How to Clean a Burnt Pot - 4 Easy Methods

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How to Clean a Burnt Pot – 4 Easy Methods

Want to know how to clean a burnt pot or pan with little to no difficulty? Here are several methods that are guaranteed to get the job done.

hands cleaning pot in sink
Maybe you’re not the most gifted chef, or maybe your non-stick pots and pans just aren’t as non-stick as they used to be: No matter how it happened, a burnt pot or pan should always be cleaned before it’s used again. Luckily there are many different ways to erase scorch marks or remove burnt-on food, so you may not even have to make a trip to the store to get the job done.

Baking Soda + Vinegar

Baking soda and vinegar are two of the most versatile household items, and the way they can be used to clean burnt cookware further proves this point. Start by filling your burnt pot up with equal parts water and vinegar. Bring that to a boil, then add two tablespoons of baking soda. Turn the heat off and let everything cool and soak for 15-20 minutes. Finally, dump the vinegar/water/baking soda mixture down the drain and scrub everything down with a sponge or scouring pad.

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If there are any tough spots left over, mix a small amount of baking soda with a similarly small amount of water until a paste forms, then let this paste sit on the remaining scorch marks or burnt-on food for about five minutes. After the wait is over, give the pot another scrubbing and you should be good to go!

Dishwasher Pods

This method is going to look a bit different depending on which dishwasher pods you use because some brands can be scrubbed directly against the burnt pot with some warm water while others will need to be boiled before they’ll make the pot any easier to scrub clean. Start by putting a small amount of warm water into the pot, then using your hands to rub the pod against the pot for several minutes. The pod should slowly dissolve thanks to the warm water and the scrubbing, but if it doesn’t you can add some more water, boil it, and then scrub the pot down with the dishwasher pod-infused water (after said water has cooled down of course).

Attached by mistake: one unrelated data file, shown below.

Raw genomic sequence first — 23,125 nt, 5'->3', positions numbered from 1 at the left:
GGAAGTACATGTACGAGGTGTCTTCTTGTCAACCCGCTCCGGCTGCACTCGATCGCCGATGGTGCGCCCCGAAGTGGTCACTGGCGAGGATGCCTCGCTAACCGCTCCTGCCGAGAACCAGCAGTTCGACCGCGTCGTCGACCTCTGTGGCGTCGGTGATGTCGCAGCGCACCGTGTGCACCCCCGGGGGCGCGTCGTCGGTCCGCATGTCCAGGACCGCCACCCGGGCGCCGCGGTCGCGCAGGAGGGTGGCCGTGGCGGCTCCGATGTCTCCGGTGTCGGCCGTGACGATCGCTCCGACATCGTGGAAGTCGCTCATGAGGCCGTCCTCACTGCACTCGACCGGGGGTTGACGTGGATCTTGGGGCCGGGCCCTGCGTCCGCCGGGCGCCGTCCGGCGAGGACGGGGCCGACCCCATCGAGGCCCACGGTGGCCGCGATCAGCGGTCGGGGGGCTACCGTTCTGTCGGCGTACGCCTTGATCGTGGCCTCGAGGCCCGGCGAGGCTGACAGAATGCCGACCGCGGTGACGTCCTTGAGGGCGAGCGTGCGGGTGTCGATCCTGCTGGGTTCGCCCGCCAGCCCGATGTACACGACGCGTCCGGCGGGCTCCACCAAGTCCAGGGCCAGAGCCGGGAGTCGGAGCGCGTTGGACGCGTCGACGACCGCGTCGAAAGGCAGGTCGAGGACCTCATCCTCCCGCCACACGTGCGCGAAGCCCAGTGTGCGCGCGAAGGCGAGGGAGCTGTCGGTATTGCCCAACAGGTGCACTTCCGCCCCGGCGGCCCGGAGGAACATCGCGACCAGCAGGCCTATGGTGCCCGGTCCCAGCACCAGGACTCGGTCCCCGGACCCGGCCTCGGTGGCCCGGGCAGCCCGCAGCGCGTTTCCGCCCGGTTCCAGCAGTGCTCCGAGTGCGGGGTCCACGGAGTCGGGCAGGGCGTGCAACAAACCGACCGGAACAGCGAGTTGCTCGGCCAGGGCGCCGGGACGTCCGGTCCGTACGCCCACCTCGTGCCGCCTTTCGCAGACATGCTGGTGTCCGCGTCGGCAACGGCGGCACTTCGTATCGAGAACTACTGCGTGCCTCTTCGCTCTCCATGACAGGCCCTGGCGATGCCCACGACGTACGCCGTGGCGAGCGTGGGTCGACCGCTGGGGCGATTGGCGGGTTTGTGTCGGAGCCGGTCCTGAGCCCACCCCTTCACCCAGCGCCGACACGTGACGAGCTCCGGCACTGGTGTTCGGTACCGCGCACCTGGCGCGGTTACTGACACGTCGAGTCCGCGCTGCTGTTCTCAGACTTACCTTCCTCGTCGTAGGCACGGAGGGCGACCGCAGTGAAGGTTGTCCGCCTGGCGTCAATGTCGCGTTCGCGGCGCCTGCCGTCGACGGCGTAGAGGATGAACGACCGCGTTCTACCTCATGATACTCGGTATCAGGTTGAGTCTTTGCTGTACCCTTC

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Aluminum Foil

This is another method that will likely save you a trip to the store, as aluminum foil can be found in almost every household. Start by rinsing your pot in warm water, then sprinkle baking soda all over the said pot. Add a small amount of warm water into the pot and mix it with the baking soda until a paste begins to form. Make a crumpled-up ball out of the aluminum foil, and then use it to scrub the pot until it’s clean!


While you might be less likely to have lemons on hand, this is a great option if you’re looking for a natural, chemical-free clean. Start by cutting one to two lemons into fourths, then boil the lemon pieces with some water in your burnt pot. After 5-10 minutes you should begin seeing various bits of burnt-on food rising to the surface. This is your sign to throw away the lemon pieces, drain the water, and start scrubbing everything down with warm water and a sponge, brush, or pad of your choice.

Other Miscellaneous Methods

These are techniques with somewhat mixed reviews, but they still might be worth a try for convenience’s sake.

A Dryer Sheet